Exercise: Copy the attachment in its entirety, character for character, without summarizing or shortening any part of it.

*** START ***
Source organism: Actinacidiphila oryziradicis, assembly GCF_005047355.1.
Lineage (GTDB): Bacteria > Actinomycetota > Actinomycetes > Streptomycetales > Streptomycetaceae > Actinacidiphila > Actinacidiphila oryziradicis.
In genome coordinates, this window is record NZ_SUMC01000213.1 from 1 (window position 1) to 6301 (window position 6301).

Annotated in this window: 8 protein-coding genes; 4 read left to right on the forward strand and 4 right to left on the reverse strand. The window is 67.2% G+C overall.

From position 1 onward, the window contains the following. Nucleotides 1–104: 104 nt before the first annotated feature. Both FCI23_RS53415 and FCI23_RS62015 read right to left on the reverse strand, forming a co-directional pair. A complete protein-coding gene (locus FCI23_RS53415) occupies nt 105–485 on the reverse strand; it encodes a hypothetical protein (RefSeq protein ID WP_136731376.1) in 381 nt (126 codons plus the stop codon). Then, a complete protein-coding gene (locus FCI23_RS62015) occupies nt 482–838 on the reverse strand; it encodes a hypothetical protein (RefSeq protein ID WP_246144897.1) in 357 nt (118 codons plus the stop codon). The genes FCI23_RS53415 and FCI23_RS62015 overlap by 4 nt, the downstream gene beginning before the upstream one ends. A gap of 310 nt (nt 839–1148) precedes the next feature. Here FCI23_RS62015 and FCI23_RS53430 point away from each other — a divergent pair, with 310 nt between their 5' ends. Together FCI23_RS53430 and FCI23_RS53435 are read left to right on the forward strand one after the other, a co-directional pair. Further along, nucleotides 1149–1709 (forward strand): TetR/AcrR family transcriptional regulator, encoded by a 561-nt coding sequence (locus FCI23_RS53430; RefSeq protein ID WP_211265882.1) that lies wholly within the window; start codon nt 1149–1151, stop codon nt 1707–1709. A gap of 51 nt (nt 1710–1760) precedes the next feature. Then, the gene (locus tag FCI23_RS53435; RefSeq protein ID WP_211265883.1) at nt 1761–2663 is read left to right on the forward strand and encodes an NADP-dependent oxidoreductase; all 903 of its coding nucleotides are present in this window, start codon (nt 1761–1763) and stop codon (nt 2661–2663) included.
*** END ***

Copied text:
Source organism: Actinacidiphila oryziradicis, assembly GCF_005047355.1.
Lineage (GTDB): Bacteria > Actinomycetota > Actinomycetes > Streptomycetales > Streptomycetaceae > Actinacidiphila > Actinacidiphila oryziradicis.
In genome coordinates, this window is record NZ_SUMC01000213.1 from 1 (window position 1) to 6301 (window position 6301).

Annotated in this window: 8 protein-coding genes; 4 read left to right on the forward strand and 4 right to left on the reverse strand. The window is 67.2% G+C overall.

From position 1 onward, the window contains the following. Nucleotides 1–104: 104 nt before the first annotated feature. Both FCI23_RS53415 and FCI23_RS62015 read right to left on the reverse strand, forming a co-directional pair. A complete protein-coding gene (locus FCI23_RS53415) occupies nt 105–485 on the reverse strand; it encodes a hypothetical protein (RefSeq protein ID WP_136731376.1) in 381 nt (126 codons plus the stop codon). Then, a complete protein-coding gene (locus FCI23_RS62015) occupies nt 482–838 on the reverse strand; it encodes a hypothetical protein (RefSeq protein ID WP_246144897.1) in 357 nt (118 codons plus the stop codon). The genes FCI23_RS53415 and FCI23_RS62015 overlap by 4 nt, the downstream gene beginning before the upstream one ends. A gap of 310 nt (nt 839–1148) precedes the next feature. Here FCI23_RS62015 and FCI23_RS53430 point away from each other — a divergent pair, with 310 nt between their 5' ends. Together FCI23_RS53430 and FCI23_RS53435 are read left to right on the forward strand one after the other, a co-directional pair. Further along, nucleotides 1149–1709 (forward strand): TetR/AcrR family transcriptional regulator, encoded by a 561-nt coding sequence (locus FCI23_RS53430; RefSeq protein ID WP_211265882.1) that lies wholly within the window; start codon nt 1149–1151, stop codon nt 1707–1709. A gap of 51 nt (nt 1710–1760) precedes the next feature. Then, the gene (locus tag FCI23_RS53435; RefSeq protein ID WP_211265883.1) at nt 1761–2663 is read left to right on the forward strand and encodes an NADP-dependent oxidoreductase; all 903 of its coding nucleotides are present in this window, start codon (nt 1761–1763) and stop codon (nt 2661–2663) included.